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Lignocellulosic biomass production of Mediterranean wild accessions (Oryzopsis miliacea, Cymbopogon hirtus, Sorghum halepense and Saccharum spontaneum) in a semi-arid environment
- Scordia, Danilo, Testa, Giorgio, Copani, Venera, Patanè, Cristina, Cosentino, Salvatore L.
- Field crops research 2017 v.214 pp. 56-65
- Cymbopogon, Oryzopsis, Saccharum spontaneum, Sorghum halepense, aboveground biomass, autumn, biomass production, cellulose, energy efficiency, field experimentation, germplasm, grasses, harvest date, hemicellulose, lignin, lignocellulose, lipids, perennials, semiarid zones, water use efficiency, winter, Italy, Sicily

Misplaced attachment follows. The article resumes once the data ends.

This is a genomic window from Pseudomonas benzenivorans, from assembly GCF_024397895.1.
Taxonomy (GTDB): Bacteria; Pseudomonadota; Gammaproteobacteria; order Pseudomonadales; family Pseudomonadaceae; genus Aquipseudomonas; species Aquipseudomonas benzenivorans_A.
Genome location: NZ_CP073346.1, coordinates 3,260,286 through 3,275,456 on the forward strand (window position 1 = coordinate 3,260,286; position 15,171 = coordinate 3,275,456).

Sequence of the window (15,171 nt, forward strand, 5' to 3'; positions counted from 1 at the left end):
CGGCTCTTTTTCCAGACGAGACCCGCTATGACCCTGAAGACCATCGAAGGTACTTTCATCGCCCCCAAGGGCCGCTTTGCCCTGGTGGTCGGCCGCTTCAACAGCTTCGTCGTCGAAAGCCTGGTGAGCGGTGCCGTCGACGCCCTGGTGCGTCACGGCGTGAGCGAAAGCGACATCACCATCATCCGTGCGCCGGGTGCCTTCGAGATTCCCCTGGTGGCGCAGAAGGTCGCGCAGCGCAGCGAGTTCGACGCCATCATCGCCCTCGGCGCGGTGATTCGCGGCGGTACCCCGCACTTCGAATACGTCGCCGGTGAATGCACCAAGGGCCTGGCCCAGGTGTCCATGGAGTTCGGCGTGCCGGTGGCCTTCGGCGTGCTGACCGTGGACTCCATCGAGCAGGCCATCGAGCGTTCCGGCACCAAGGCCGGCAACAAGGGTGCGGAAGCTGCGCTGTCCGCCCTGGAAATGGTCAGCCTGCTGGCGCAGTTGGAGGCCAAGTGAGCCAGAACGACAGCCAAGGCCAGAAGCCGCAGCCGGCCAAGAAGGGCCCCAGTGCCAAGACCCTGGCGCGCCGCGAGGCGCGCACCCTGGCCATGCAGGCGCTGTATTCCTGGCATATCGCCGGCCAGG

- Sustainable biomass production mostly relies on cultivation practices employing low external input supply. Wild germplasm might be suited for low-input techniques while providing enough output. The present study investigated four native Mediterranean perennial grasses (Oryzopsis miliacea, Cymbopogon hirtus, Sorghum halepense, and Saccharum spontaneum L. ssp. aegyptiacum), with an autumn and winter harvest regime in a 4-year field trial in Sicily (south of Italy). Species, cultivation year and harvest time had significant effects on whole season crop water use efficiency, energy efficiency and biomass quality. Species and cultivation year also significantly affected aboveground biomass yield and net energy yield. The total accumulated harvested yield over the 4-year experiment was the highest in Saccharum in both autumn and winter harvests (79.5 and 79.2 Mg DM ha−1), and the lowest in Cymbopogon (13.7 and 14.9 Mg DM ha−1). In both harvests, less than 20% of this total biomass was collected for all species at the first year (9.5–11.3% in Sorghum and 15.7–18.1% in Oryzopsis). Peak biomass was reached at the third (Saccharum and Sorghum) or at the fourth year (Orzyzopsis and Cymbopogon) in autumn, and at the third year in winter harvest (all species). Water use efficiency was higher in the autumn than in the winter harvest (2.06 and 1.75gL−1, respectively), whilst the opposite was observed for energy efficiency (35.7 and 38.6 GJ ha−1, respectively). Biomass structural compounds (hemicellulose, cellulose and acid detergent lignin) were higher in winter than autumn, while protein, lipid and ash contents were higher in autumn than winter.